More Bang for Your Buck
Layering durable skills for high-impact training
If the objective of your training program is to give people the technical information they need to do their jobs, you may well be aiming too low. Training programs can achieve multiple objectives, and there are many secondary objectives that can add to the impact of a training curriculum. You're paying a lot of money to bring all these people together, why not get more out of your training program by taking a little bit of time to design it, carefully, with layered objectives in mind?
Company managers and HR departments like to categorize employee training into two camps: job-specific technical training and management and leadership skill-building training.
Most organizations have some form of technical training. It's industry-specific, or even job-specific. It teaches the required skills for employees to succeed at the job for which they've been hired.
Then there's the other training, the froo-froo, the fluff, the HR training, usually reserved for managers and often consisting of half-day seminars on topics such as conflict resolution, communication, problem solving, and team building. These are the so-called soft skills.
Too often, the soft skills training involves made up scenarios and role-playing. Oh, how corporate managers love role-playing. (Okay, they don't, usually.) These skills are important to build good managers and leaders, but so often the people that attend them view their time spent as wasted.
The junior people, on the other hand, are enrolled in the technical training programs. The higher-ups think they're not yet ready for the management-oriented soft-skills training. Or are they? Consider this: as your entry level and junior people grow within the company and move up the ladder to more serious management roles, these skills are absolutely the skills that they will need.
Building durable skills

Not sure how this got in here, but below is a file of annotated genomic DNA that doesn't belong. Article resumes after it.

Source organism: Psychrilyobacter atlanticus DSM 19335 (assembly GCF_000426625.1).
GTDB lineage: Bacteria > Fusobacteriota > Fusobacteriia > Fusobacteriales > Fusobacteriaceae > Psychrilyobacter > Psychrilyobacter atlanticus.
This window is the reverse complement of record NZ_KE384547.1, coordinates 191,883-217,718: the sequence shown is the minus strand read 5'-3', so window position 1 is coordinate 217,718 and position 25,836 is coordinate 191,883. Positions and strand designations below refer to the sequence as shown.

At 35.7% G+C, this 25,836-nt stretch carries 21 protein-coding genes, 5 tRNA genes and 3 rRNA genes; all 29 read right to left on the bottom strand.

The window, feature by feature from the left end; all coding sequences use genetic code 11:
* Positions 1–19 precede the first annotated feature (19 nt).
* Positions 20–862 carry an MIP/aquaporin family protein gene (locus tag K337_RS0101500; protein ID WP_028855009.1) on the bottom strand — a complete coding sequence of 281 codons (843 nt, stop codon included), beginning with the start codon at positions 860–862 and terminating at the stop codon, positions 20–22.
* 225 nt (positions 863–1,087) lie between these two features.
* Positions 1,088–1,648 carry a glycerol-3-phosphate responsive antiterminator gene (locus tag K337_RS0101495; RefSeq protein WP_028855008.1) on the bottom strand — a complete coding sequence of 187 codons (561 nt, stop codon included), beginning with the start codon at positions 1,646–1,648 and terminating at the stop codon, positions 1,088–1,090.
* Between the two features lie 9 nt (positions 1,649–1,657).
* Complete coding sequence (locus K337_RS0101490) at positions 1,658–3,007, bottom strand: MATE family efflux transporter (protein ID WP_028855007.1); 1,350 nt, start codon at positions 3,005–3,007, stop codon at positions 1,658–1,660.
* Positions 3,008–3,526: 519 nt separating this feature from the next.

We'd suggest that these so-called soft skills are actually durable skills, because they can be used at any level of the company, across organizations and even outside of the work environment. They increase the emotional intelligence quotient of your managers and employees, which impacts the efficiency, productivity and sophistication of your organization.
Here's our big question: why do companies continue to offer technical training and soft skills or durable-skills training as two separate training programs?
This deliberate initiative to reinforce more than one learning objective in a training or workshop is what we call layering. It means designing a program with both technical and durable skills in mind.
What we've found is that combining these two kinds of trainings is a powerful way to deepen the participant's learning experience for both types of content. The durable skills provide context for the technical content, and the technical content is made more relevant because of the durable skill-building.
Here's an example of what we mean:
Let's say we're training a group of junior insurance underwriters. It's not uncommon to give them a case-study; for instance a business case about determining if a claim is fraudulent or legitimate. Instead of just reading and discussing the case, layer in a real-life durable-skill building experience. Put the participants into several teams to study the case. Give them a challenge, for instance, to report back their findings in a comprehensive and succinct presentation.
When the case study is finished, the activity is debriefed, first of all, on its technical content. What was the pertinent information? What was the protocol required? What was the best outcome? What was the learning from the case study? Teams present back their insight into the case based on their discussion. The technical learning objectives are accomplished. It answers the question: what did we learn about our job?